For some, Lunar New Year’s joy is overshadowed by the financial burden of spending several months’ salary on hometown trips after a year of hard work.
On a flight from Ho Chi Minh City to the north in early January, I sat next to a man in his thirties, traveling to his hometown. A conversation revealed that he worked as a ride-hailing driver and while working that morning, he had received news of his grandmother’s death. Being the eldest grandchild, he felt obliged to attend the funeral and thus booked a flight immediately after completing a ride.
“I get paid tens of thousands of dong (VND1,000 equals 41 cents) for each ride I complete,” he told me. “But then I have to spend millions [of dong] on plane tickets.”
He further added that he was traveling without his wife to save expenses, and planned to return to Ho Chi Minh City after the funeral.
When asked about the reason why he would not stay in his hometown until Tet, which will start in early February, the man explained that his wife was still working in the city and he also wanted to return after the funeral to earn more for Tet. He confirmed he would be visiting his hometown again for Tet.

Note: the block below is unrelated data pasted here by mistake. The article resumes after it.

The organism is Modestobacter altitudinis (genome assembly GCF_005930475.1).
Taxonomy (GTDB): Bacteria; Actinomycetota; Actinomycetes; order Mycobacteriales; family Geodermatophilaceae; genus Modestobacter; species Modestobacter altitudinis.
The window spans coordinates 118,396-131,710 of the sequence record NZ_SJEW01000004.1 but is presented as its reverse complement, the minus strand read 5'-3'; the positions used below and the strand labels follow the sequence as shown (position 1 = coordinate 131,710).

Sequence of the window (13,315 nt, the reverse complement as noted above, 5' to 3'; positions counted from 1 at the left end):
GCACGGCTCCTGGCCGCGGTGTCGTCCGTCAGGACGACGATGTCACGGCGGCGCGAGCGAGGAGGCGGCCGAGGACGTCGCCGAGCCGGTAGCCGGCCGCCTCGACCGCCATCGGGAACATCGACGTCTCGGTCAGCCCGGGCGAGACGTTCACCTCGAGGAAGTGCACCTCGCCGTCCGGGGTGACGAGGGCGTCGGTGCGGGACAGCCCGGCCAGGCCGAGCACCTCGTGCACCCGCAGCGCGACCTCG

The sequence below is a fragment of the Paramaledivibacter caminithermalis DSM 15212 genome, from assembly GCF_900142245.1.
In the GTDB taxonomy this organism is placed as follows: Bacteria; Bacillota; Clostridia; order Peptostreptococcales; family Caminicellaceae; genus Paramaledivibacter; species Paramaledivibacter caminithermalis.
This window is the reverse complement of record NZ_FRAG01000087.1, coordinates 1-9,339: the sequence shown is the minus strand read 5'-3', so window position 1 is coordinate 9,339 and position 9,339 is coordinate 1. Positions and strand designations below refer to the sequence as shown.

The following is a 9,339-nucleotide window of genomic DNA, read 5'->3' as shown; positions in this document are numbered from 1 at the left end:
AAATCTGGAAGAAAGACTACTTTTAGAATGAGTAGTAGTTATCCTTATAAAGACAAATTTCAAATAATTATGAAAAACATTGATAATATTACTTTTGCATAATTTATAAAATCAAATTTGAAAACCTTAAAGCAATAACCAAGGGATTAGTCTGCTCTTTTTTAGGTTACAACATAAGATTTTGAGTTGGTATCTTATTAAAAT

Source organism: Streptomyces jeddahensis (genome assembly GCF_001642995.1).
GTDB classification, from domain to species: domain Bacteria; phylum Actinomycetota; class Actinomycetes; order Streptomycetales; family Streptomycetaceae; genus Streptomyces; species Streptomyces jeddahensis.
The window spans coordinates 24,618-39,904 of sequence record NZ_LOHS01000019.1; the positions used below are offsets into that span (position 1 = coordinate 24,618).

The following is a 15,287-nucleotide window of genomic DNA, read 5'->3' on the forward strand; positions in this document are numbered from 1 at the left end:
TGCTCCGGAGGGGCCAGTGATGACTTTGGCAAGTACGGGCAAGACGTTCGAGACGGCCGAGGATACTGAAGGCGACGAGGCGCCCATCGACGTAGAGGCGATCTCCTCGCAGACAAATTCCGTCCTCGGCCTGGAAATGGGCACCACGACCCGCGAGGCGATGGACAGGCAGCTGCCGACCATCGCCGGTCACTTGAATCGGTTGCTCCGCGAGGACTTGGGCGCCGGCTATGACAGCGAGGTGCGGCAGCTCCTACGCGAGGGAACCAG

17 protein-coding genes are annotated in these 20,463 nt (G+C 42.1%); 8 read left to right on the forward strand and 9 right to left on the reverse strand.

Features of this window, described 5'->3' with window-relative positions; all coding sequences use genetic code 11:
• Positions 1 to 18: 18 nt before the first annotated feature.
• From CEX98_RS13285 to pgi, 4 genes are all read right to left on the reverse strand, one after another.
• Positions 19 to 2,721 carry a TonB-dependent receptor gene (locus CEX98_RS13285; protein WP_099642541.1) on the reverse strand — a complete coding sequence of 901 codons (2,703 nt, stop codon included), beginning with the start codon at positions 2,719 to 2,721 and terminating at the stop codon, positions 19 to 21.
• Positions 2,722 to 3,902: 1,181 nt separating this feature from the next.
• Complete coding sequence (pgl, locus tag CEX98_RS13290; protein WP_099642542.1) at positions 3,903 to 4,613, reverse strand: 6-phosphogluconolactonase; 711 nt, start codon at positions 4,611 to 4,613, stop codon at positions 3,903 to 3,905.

“It costs me an estimated VND40 million ($1,630) to travel to my hometown each Tet,” he said, noting that over half is spent on round-trip airfare, with the rest on lucky money and gifts for relatives.
The actual cost can sometimes be even higher, he said. But as the eldest son in his family, he felt obligated to return, fearing criticism from neighbors and relatives otherwise.
According to the man, he and his wife earn around VND13-14 million per month in total, making the cost of going home for Tet almost three to four months of their accumulated income.
I am sharing this story not to debate the necessity of returning home for Tet, but to express my viewpoint: people should not let monetary matters symbolize their pride, as it leads to unnecessary burden, especially with the significant price hikes during Tet, which eat into many people’s savings after working hard for the whole year.
We must recognize that the decision to work far away and return home for Tet is based more on emotional desires than financial practicality. Therefore I think money should not overshadow emotions during Tet. People in the countryside should also avoid exerting undue pressure on family members living afar. The essence of going home for Tet is the reunion itself, not the amount of money one brings.
What are your thoughts on this topic?
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